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Florida Board of Education to consider budget request with no change in tax rates

Lawmakers have long battled over whether to let districts benefit from rising property values.
The Florida Board of Education  meets Aug. 15, 2018, in Orlando, where it discusses budgets and turnaround plans, among other issues. [The Florida Channel]
The Florida Board of Education meets Aug. 15, 2018, in Orlando, where it discusses budgets and turnaround plans, among other issues. [The Florida Channel]
Published Sep. 11, 2018
Updated Sep. 11, 2018

One phrase stands out in the guidelines Florida Board of Education members used in developing their 2019-20 legislative budget request, which comes up for adoption Friday:

"Include no change in 2018-19 millage rates, tuition or fees."

It's an issue that has proven a sticky wicket for lawmakers over the past several years. Some, primarily in the Senate, have pushed to let school districts maintain their local tax rates to take advantage of rising property values. Others, mostly in the House, have insisted that districts drop their rates so the tax revenue property owners pay remains mostly unchanged.

Related coverage: Speaker Richard Corcoran draws bright line on Florida school taxing issue 

Gov. Rick Scott took the Senate's (losing) side last year, and the Board of Education aims to align with the governor's priorities. So it looks to be posturing for another discussion on whether to allow school funding to grow naturally through increasing values.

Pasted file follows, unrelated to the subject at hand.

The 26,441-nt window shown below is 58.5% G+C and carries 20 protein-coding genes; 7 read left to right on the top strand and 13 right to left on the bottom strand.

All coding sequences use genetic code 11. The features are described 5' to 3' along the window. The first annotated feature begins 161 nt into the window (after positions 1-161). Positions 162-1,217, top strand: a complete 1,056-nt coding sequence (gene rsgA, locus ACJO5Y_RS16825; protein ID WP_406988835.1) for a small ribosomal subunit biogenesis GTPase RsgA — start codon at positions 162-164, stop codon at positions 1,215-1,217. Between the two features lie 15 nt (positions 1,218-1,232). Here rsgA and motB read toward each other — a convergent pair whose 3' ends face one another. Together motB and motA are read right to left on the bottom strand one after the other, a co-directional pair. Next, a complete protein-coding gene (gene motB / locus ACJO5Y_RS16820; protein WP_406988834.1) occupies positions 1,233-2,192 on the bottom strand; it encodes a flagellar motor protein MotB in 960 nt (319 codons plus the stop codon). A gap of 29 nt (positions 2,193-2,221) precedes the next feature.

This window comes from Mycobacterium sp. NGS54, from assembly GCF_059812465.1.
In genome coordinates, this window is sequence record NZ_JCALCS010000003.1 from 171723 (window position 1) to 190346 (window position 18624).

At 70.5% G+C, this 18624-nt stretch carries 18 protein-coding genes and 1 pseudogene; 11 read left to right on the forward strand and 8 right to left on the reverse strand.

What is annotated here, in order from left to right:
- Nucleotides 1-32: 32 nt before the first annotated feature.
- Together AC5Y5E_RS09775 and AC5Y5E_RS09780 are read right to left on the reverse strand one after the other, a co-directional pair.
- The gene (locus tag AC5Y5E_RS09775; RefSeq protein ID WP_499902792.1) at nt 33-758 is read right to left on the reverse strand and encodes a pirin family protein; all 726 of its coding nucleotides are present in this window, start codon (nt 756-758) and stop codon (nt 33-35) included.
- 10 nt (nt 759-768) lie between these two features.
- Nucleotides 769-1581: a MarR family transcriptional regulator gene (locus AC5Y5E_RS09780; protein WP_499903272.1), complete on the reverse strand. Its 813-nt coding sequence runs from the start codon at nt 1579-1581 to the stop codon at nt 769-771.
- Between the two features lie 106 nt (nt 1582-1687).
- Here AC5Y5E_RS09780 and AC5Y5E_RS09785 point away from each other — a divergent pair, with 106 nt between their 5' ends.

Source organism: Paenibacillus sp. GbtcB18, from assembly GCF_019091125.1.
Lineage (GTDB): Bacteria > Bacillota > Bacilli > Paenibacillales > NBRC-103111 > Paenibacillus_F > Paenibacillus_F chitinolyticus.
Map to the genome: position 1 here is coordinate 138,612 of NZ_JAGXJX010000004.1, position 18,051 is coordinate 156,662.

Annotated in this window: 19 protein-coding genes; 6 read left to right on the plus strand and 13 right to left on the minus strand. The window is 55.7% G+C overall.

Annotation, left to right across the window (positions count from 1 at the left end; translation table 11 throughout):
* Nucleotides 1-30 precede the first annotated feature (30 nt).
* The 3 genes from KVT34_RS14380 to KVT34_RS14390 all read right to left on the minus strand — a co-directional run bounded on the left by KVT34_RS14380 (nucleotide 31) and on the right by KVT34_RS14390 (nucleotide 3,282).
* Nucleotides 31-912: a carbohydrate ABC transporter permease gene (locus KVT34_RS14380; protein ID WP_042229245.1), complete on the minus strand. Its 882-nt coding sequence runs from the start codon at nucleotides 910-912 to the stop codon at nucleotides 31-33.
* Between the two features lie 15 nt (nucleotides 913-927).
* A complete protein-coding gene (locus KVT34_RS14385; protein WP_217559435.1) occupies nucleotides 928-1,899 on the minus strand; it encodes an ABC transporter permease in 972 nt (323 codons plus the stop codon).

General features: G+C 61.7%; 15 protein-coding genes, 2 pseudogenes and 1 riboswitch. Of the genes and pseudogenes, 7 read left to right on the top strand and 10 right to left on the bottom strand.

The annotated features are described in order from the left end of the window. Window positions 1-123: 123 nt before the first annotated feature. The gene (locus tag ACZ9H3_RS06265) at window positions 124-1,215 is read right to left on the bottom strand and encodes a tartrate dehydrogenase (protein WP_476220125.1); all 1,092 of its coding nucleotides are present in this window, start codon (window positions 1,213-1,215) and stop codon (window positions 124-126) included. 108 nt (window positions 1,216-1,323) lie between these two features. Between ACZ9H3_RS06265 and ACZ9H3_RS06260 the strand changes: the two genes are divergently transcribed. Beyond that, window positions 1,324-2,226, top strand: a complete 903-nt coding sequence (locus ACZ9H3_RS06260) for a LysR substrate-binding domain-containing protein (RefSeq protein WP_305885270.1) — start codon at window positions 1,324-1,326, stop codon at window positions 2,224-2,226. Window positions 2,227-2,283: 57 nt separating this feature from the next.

Such a move could placate many school district leaders who complained loudly last year that the state provided only a tiny bit of additional funding without strings attached — not to mention failing to cover the full costs of required measures relating to security and mental health services.

Related coverage: The Legislature raised funding by 47 cents per student. Here's how Florida schools are coping. 

State Board members discussed such needs at their August budget workshop. They mentioned the need to better pay employees and secure schools, without making Florida become a tax heavy state.

They asked the staff to bring more details so they could consider a spending plan that meets such needs and provides districts flexibility, something they suggested was in too short supply.

The two-page agenda backup material for Thursday did not include many details of the actual legislative budget proposal, which is expected to be provided separately. That didn't concern some observers too much, though, because the state's final education budget rarely resembles the board's first pass.

"The budget process is going to carry the stamp of the leaders," Florida School Boards Association lobbyist Ruth Melton said, and many leaders will be new for the next session. "We have to take this with the recognition it is very likely to change."

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